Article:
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UAL Workers Still Expect To Buy Jets

July 6, 1990

CHICAGO (AP) _ United Airlines employees seeking to buy the carrier’s parent say UAL Corp. still is likely to place an aircraft purchase order soon - but not until the workers secure loans for the buyout.

The union-led buyout group and UAL’s board of directors announced Thursday that the company had suspended talks on a major order for widebody jets at the request of the buyout group, the United Employees Acquisition Corp.

″The purpose of this temporary delay is to permit UEAC to complete related financial negotiations with vendors while achieving the most efficient timing for placing an order,″ the buyout group said in a statement.

″This delay does not change the fact that a widebody aircraft order will likely take place soon.″

UAL directors said the aircraft order negotiations are on hold until Aug. 9, the deadline for the employees to secure financing for their proposed acquisiton of the company.

Steven Matthews, a spokesman for the buyout group, said the delay did not reflect concerns about the employees’ ability to find financing for both the $4.38 billion airline acquisition and the aircraft purchases.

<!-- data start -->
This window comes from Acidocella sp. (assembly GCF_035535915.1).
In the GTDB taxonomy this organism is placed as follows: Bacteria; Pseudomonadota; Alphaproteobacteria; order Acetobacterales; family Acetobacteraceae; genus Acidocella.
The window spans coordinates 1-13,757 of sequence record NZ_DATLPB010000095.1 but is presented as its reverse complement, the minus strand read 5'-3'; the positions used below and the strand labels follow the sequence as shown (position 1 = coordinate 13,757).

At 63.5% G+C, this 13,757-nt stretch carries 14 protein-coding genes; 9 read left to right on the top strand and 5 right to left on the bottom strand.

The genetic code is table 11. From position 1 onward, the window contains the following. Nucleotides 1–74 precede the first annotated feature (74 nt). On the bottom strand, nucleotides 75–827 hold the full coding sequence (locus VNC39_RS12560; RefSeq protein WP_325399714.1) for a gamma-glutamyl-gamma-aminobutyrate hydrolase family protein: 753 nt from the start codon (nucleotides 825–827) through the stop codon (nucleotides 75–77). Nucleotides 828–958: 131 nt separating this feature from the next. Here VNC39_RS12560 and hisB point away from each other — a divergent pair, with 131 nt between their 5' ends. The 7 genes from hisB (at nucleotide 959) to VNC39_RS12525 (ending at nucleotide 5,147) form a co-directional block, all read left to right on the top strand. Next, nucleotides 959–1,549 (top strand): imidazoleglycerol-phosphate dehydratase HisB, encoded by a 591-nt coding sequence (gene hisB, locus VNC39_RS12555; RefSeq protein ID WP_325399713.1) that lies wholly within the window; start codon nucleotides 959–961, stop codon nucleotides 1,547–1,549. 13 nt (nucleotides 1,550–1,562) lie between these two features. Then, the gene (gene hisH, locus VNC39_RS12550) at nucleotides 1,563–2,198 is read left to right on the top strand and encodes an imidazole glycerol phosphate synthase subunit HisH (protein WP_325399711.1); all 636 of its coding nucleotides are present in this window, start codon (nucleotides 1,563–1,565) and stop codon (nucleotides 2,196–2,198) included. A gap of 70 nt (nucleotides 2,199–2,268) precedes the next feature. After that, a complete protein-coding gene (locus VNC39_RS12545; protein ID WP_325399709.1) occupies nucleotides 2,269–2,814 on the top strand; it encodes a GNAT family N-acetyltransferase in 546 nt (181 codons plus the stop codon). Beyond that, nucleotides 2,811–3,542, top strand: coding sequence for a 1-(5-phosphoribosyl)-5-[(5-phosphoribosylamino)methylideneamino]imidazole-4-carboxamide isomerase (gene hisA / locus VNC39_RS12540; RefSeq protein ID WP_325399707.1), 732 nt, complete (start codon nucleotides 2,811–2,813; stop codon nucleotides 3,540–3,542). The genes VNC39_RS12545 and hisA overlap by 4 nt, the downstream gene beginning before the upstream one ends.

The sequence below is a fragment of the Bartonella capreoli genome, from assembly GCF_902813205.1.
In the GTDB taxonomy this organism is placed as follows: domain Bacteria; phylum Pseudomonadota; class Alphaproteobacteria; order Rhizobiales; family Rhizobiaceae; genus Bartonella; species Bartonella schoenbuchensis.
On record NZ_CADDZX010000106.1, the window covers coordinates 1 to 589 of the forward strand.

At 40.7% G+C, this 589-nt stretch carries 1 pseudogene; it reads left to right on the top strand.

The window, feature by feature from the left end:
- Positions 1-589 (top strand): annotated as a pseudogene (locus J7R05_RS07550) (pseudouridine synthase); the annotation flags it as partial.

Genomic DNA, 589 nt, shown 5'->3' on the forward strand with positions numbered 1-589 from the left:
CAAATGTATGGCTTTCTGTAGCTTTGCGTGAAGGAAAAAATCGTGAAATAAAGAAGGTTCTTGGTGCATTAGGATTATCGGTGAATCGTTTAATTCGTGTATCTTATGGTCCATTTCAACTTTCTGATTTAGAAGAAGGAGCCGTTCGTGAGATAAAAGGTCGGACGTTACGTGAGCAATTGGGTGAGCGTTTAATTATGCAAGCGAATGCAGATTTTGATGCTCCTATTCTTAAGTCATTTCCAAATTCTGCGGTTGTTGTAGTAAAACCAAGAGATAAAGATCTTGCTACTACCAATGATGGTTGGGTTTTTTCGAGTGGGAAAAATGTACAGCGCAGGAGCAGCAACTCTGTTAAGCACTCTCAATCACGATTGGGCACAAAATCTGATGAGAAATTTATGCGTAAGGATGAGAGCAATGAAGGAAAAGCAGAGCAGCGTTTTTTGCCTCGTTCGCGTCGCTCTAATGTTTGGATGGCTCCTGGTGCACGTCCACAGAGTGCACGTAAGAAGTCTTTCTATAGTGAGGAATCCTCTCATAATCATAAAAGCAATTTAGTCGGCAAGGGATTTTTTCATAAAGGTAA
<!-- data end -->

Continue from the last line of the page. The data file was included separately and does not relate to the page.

The buyout group is trying to persuade a number of airframe and engine manufacturers to invest in the buyout.

Published reports have indicated the employees are negotiating with Boeing Co. and General Electric Co., as well as European manufacturers, trying to get the companies to put up some of the cash for the buyout. The companies could become preferred suppliers for the airline, as well as receiving either preferred stock or a note in UAL.

An analyst says the delay in the order may indicate a more cautious approach by employees leaders, who previously said they’d have no problem getting financing for the airline and plane purchases.

″It sounds like they’re saying, ’Let’s take care of the financing for the buyout first and then see what we can do on the aircraft acquisition,‴ said Mark Daugherty, an airline analyst with Dean Witter Reynolds Inc. in New York.

UAL’s board said it had halted negotiations with aircraft and engine manufacturers until Aug. 9, the deadline for the buyout group to get financing for the acquisition of UAL, which is based near Chicago in Elk Grove Village.

The board said it took the action in ″an effort to be as accommodating as possible″ to the buyout group.

A spokesman for the buyout group, Steven Matthews, said the group is confident it can raise the money to buy both the airline and new planes.

UAL had been expected to announce within a matter of weeks the largest order ever placed for wide-body jetliners, possibly including Boeing Co.’s proposed model 777.

Although Boeing is well into development of the 777, it has not formally committed to building the 350-seat, twin-engine aircraft. That decision, expected this summer, depends on Boeing getting enough orders to make starting production worthwhile.

No orders have been announced to date.

In Seattle, Boeing Commercial Airplane Group spokesman Craig Martin said he assumed negotiations with UAL would resume in August.

Boeing has been negotiating ″hot and heavy as have Airbus and McDonnell Douglas,″ Martin said. ″Things had been moving toward some resolution.″

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